Through a joint activity held today, the EcoWaste Coalition and the Sto. Cristo Elementary School (Quezon City) promoted healthy meals that can help students go, grow and glow without denting the family budget.
With a banner that says "Nutritious Food, Healthy Kids, Zero Waste School" as backdrop, teachers and environmentalists drew attention to nourishing food and beverage choices in line with a recently-issued policy by the Department of Education (DepEd).
“Healthy diets at home and school will help our nation in curbing the number of overweight and obese among kids and adults, as well as preventing non-communicable diseases. It will also help in reducing the volume of garbage knowing that unhealthy foods are mostly packaged in plastic and other single-use materials, which are hardly recycled or reused,” stated Daniel Alejandre, Zero Waste Campaigner, EcoWaste Coalition.
“Our activity, we hope, will encourage schools to regulate the sale of foods and drinks in school canteens, while encouraging parents and their kids to go for healthy and waste-free baon that are low in fat, sugar or salt,” he added.
The group said that five percent of Filipino children (aged five to 10) and 31 percent of adults (aged 20 and above) are overweight and obese, while the national waste generation is estimated at 40,087 tons per day as per data from the Food Nutrition and Research Institute and the National Solid Waste Management Commission.
To hammer home their advocacy for healthy diets, SCES teachers prepared brown rice-based baon ideas such as pancakes, spring rolls, champorado bar, croquetas, spaghetti, and vegetable-rich viands such as malunggay-veggie mix, malunggay veggie patties, pinakbet, and dilis and kangkong embutido.
Kitchen discards such as vegetable and fruit peelings were then brought to the school’s composting pit.
Also, the event saw students reciting the “10 Kumainments,” the popular version of the revised Nutritional Guidelines for Filipinos (NGF).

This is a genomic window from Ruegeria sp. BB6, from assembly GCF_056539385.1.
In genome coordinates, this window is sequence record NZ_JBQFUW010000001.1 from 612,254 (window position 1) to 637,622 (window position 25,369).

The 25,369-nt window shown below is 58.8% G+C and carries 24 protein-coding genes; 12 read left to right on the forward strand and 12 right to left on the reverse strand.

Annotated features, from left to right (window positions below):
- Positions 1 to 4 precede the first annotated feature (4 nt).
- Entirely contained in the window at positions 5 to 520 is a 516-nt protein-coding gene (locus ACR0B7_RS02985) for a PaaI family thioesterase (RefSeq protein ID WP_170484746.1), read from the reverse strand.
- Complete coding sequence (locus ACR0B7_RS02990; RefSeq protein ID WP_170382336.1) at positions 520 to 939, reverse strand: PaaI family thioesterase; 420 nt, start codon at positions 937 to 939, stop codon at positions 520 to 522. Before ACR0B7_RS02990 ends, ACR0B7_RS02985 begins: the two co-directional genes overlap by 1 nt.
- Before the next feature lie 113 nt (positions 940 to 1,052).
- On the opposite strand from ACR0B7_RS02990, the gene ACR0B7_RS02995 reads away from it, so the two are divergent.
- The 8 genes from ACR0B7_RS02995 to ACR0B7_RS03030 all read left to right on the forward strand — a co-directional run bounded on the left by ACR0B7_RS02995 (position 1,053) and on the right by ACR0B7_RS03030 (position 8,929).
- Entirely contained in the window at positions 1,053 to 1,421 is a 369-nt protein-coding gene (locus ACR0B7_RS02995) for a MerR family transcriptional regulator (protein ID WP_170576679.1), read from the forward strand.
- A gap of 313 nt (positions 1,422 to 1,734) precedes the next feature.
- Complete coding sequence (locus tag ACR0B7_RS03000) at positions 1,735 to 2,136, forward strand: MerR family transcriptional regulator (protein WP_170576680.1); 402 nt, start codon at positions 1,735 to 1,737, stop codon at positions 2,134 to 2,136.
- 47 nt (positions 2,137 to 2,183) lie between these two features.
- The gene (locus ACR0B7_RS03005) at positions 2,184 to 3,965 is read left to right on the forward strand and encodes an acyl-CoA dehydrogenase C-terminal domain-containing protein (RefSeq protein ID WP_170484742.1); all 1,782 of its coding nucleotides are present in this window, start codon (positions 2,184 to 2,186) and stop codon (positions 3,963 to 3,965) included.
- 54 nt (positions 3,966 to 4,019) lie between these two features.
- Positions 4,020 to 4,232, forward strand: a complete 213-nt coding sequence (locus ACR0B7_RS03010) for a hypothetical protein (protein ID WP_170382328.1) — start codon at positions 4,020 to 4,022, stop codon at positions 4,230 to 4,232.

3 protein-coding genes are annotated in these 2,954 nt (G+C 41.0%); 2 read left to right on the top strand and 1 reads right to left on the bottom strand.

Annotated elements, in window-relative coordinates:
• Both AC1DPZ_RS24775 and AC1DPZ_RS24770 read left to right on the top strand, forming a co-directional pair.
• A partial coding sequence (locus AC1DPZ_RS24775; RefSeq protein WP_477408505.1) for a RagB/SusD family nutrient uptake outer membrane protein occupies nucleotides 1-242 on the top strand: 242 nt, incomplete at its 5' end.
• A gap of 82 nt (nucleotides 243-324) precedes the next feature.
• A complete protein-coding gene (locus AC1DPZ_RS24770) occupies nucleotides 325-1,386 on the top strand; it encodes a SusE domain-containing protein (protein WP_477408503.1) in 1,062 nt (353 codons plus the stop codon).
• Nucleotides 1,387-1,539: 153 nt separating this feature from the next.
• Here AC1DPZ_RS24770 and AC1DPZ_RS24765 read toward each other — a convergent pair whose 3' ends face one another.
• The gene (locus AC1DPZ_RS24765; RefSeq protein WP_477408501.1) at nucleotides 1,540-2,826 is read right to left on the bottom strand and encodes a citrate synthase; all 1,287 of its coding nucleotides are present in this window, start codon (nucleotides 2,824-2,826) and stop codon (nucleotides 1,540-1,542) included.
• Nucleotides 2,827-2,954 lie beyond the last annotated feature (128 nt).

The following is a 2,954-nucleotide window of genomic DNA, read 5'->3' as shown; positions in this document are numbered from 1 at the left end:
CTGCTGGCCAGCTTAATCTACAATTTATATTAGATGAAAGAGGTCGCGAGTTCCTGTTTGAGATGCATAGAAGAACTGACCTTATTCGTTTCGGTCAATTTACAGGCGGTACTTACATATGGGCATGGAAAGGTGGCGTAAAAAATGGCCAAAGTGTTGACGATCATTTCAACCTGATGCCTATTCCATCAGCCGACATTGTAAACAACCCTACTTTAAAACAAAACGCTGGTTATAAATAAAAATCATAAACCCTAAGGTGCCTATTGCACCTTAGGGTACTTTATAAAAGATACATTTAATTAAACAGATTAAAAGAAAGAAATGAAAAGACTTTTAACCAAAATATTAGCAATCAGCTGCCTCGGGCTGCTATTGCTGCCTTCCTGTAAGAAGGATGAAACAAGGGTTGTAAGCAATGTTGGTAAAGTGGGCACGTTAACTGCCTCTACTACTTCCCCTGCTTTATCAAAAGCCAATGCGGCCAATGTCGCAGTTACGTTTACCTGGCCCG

According to the National Nutrition Council, “a healthy diet is able to satisfy one’s energy and nutrient needs for proper body functions, growth and development, daily activities and maintenance of health, keeping well within one’s caloric needs.”
On the other hand, “an unhealthy diet is composed of foods that are energy-dense yet nutrient poor and are high in saturated fats, trans fats, refined carbohydrates or sodium,” stated the NCC, the lead organizer for the Nutrition Month.
DepEd Department Order No. 13, Series of 2017 provides for the “Policy and Guidelines on Healthy Food and Beverage Choices in Schools and in DepEd Offices” by making available healthy, nutritious and affordable menu choices, and for setting food standards.
It identifies healthier food and beverage choices and introduces a system of categorizing locally available foods and drinks in green, yellow and red categories.
Items included in the green category should always be available in school canteens; those in the yellow category should be served carefully; and those in the red cateogry are not recommended in canteen menu.
Foods and drinks in the green category include unsweetened milk, safe and clean water, fresh buko water, rice, corn, whole wheat bread, cassava, boiled sweet potato, boiled saba, boiled peanuts, suman, puto, fishes, shellfish, small shrimps, lean meats, chicken without skin, nuts, eggs and fresh fruits in season.
Foods and drinks in the yellow category include 100% fresh fruit juices, fried rice, bread, biscuits, banana cue, camote cue, turon, maruya, pancakes, waffles, champorado, pancit, arroz caldo, sandwiches, processed foods (subject to evaluation of saturated or trans fat and sodium content), stir-fried vegetables
Foods and drinks in the red category include soft drinks, alcoholic drinks, sports waters, sports drinks, flavored mineral water, energy drinks, sweetened waters, powdered juice drinks, any products containing caffeine, any processed fruit/vegetable juice with added sugar of more than 20 grams or 4 teaspoons per serving, any jelly, ice crushes and slushies, any ice cream, ice drops and ice candies, cakes and slices, donuts, sweet biscuits and pastries, chocolates, hard/chewy candies, chewing gums, marshmallows, lollipops, yema, French fries, bicho-bicho, instant noodles, all types of heavily salted snacks such as chips or chichiria, chicharon, chicken skin, bacon, deep-friend foods including fish balls and kikiams, canned fruits in heavy syrup, sweetened fruits, deep-fried vegetables.